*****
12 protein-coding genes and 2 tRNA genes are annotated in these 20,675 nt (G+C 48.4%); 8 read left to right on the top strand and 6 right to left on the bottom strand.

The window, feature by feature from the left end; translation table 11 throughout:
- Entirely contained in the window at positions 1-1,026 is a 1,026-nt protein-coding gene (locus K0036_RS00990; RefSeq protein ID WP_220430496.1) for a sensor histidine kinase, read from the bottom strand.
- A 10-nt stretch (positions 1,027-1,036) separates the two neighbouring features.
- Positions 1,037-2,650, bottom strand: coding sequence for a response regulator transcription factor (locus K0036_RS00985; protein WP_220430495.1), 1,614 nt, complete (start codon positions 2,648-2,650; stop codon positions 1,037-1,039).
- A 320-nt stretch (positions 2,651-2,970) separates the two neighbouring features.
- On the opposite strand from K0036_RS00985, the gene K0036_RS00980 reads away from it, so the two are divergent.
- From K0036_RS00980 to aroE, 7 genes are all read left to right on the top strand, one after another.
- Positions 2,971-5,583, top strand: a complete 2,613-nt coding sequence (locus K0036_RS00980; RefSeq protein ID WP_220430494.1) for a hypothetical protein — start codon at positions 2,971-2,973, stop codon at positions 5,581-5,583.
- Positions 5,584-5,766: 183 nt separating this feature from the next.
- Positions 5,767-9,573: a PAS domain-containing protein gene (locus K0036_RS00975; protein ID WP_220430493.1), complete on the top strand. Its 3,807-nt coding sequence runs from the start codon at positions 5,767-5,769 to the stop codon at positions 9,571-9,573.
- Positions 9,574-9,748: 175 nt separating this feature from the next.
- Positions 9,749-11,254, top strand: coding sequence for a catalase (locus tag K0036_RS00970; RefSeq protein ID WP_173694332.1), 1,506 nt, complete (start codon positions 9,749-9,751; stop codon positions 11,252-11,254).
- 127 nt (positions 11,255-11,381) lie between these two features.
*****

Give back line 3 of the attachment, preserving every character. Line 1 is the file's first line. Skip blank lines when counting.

- Entirely contained in the window at positions 1-1,026 is a 1,026-nt protein-coding gene (locus K0036_RS00990; RefSeq protein ID WP_220430496.1) for a sensor histidine kinase, read from the bottom strand.